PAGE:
Yesterday, the Kaatagoging Survivor’s group of the St. Mary’s Indian Residential School announced its preliminary findings of 171 anomalies suggesting potential graves sites at the school site. The announcement has sent ripples through the entire Treaty #3 region.
“I am absolutely heartbroken at the announcement of 171 potential grave sites at St. Mary’s Indian Residential School,” said Ogichidaa Francis Kavanaugh. “Today, the entirety of the Anishinaabe Nation in Treaty #3 mourns with Wauzhushk Onigum, the survivors, and intergenerational survivors of St. Mary’s Indian Residential School.”
Chief Chris Skead and Wauzhushk Onigum Nation have been working on an investigation of the former St. Mary’s school site since May 2022. The Treaty #3 territory is the location of five former residential schools covering six sites. St. Mary’s operated from 1897 to 1972 and was attended by children from across the Treaty #3 territory and beyond.
“With this announcement today, the first of its kind in Treaty #3, I ask that we all take a moment to reach out and connect with each other so that none of us are alone when hearing this devastating news.”
Kenora-Rainy River MPP Greg Rickford was also moved by the announcement.
“The news from Wauzhushk Onigum Nation is heartbreaking. Today’s discovery, the result of an eight-month investigation, is a tragic first for Ontario,” he said. “As the Member of Provincial Parliament for Kenora Rainy-River and the Ontario Minister of Indigenous Affairs, I join with the Wauzhushk Onigum Nation and all Treaty 3 partners to mourn today’s sad news.”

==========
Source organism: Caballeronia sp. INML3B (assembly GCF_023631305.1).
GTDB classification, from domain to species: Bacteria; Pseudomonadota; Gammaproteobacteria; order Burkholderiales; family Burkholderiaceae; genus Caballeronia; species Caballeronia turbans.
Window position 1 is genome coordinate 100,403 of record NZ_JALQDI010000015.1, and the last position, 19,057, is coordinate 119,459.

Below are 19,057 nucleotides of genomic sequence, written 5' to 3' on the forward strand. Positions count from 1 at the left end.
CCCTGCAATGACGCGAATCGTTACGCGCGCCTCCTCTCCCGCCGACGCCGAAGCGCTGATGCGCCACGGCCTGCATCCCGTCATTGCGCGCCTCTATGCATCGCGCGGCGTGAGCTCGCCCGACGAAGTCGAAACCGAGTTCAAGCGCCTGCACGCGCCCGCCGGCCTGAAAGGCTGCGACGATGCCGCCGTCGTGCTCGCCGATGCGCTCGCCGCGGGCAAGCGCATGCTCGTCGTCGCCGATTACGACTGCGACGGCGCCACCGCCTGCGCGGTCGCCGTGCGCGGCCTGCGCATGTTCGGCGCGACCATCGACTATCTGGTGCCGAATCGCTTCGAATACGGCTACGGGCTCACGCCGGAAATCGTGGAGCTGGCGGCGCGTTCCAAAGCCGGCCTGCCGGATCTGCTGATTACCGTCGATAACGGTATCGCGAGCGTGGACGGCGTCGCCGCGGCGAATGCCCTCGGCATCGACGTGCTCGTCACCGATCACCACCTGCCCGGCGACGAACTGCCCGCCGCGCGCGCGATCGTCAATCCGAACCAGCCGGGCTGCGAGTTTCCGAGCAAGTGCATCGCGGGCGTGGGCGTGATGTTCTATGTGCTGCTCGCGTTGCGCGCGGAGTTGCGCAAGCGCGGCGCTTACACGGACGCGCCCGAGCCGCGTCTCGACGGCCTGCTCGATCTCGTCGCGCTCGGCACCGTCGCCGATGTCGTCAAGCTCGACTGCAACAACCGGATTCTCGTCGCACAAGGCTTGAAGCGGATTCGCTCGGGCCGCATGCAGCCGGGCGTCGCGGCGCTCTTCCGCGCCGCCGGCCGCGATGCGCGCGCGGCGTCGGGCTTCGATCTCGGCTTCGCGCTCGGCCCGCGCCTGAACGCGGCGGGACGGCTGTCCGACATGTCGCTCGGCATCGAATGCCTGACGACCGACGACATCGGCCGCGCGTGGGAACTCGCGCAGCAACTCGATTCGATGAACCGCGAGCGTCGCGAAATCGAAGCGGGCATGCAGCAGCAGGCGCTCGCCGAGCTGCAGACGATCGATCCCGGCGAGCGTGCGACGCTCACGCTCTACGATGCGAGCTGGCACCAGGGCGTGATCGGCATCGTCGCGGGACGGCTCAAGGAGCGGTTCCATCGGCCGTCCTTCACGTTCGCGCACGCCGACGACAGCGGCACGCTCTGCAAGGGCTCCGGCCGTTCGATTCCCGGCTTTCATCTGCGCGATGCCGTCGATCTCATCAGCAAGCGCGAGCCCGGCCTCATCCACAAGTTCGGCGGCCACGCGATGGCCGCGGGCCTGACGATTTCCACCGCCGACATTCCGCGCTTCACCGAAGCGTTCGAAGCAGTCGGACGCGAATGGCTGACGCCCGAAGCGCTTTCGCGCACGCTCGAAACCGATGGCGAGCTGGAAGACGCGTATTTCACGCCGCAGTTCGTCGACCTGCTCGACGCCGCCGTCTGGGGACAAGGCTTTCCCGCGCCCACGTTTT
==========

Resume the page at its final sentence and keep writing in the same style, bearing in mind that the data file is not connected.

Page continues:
He has been in contact with band leadership since the announcement.
“As soon as the findings were released, I communicated with Chief Skead to offer Ontario’s full support. We stand shoulder to shoulder with the community during this difficult time and will continue working with partners to assist with the next phase of this work,” Rickford said. “As we continue to uncover the truth of our collective past on the journey toward reconciliation, we will continue to support these investigations and will support healing for Survivors, their families and community members suffering from mental health and addictions due to intergenerational trauma and harms inflicted by the Indian Residential School system.”
Support services are available for those affected by this news. Culturally relevant mental health support services for members of the Indigenous community are accessible toll-free at 1-855-242-3310 or online at Hope For Wellness.
You can also contact the National Indian Residential School Crisis Line 24/7 at 1-866-925-4419.
The leadership and the staff of Grand Council Treaty #3 consider this to be some of the most difficult work they have undertaken and will continue stand alongside Wauzhushk Onigum on the path to truth and healing, they said.